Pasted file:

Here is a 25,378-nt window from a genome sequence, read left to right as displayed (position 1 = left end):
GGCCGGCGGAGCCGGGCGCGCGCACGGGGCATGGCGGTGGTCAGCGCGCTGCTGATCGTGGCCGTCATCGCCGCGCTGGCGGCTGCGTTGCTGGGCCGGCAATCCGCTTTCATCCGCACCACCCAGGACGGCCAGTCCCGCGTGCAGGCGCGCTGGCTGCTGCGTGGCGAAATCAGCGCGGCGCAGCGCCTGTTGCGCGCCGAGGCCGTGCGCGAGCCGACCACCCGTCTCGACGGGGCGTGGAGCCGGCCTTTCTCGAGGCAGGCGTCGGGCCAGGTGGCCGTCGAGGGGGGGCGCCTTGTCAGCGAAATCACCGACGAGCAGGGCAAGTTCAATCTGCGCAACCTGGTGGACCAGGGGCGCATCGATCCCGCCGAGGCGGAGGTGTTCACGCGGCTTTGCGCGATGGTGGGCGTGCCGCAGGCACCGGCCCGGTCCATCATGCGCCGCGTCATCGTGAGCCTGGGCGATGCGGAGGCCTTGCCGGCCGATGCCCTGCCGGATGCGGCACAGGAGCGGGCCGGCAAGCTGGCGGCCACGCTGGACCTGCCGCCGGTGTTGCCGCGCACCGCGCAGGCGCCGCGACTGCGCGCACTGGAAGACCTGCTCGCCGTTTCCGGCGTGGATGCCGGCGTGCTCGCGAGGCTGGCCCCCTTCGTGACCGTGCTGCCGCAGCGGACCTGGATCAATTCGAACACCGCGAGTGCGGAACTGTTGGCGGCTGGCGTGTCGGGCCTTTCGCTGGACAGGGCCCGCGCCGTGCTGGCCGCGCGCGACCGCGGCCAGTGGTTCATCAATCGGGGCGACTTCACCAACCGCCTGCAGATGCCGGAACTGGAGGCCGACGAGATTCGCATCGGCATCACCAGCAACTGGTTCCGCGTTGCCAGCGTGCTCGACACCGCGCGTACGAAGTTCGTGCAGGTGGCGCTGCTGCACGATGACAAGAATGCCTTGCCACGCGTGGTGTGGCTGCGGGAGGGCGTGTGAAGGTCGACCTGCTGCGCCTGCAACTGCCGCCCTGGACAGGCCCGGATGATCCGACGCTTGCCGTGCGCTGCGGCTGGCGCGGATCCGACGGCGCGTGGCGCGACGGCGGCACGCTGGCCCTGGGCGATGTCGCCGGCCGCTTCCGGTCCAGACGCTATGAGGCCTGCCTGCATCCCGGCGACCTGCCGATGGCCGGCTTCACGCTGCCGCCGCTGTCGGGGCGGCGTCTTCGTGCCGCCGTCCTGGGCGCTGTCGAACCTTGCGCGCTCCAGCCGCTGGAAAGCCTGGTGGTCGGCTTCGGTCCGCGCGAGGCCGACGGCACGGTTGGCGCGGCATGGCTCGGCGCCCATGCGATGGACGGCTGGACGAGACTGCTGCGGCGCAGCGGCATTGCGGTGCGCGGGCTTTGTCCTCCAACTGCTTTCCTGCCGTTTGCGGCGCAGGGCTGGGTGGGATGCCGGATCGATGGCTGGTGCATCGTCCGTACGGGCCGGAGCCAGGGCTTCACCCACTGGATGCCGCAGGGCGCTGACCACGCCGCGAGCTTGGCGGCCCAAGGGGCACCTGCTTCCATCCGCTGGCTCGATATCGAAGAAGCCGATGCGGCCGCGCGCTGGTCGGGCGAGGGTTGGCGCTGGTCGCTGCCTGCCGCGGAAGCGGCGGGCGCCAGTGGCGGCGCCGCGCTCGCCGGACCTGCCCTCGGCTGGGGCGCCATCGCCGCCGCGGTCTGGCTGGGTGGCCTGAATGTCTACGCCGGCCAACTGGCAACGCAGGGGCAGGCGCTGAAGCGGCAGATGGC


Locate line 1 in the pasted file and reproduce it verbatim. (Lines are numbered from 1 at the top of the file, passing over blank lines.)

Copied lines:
Here is a 25,378-nt window from a genome sequence, read left to right as displayed (position 1 = left end):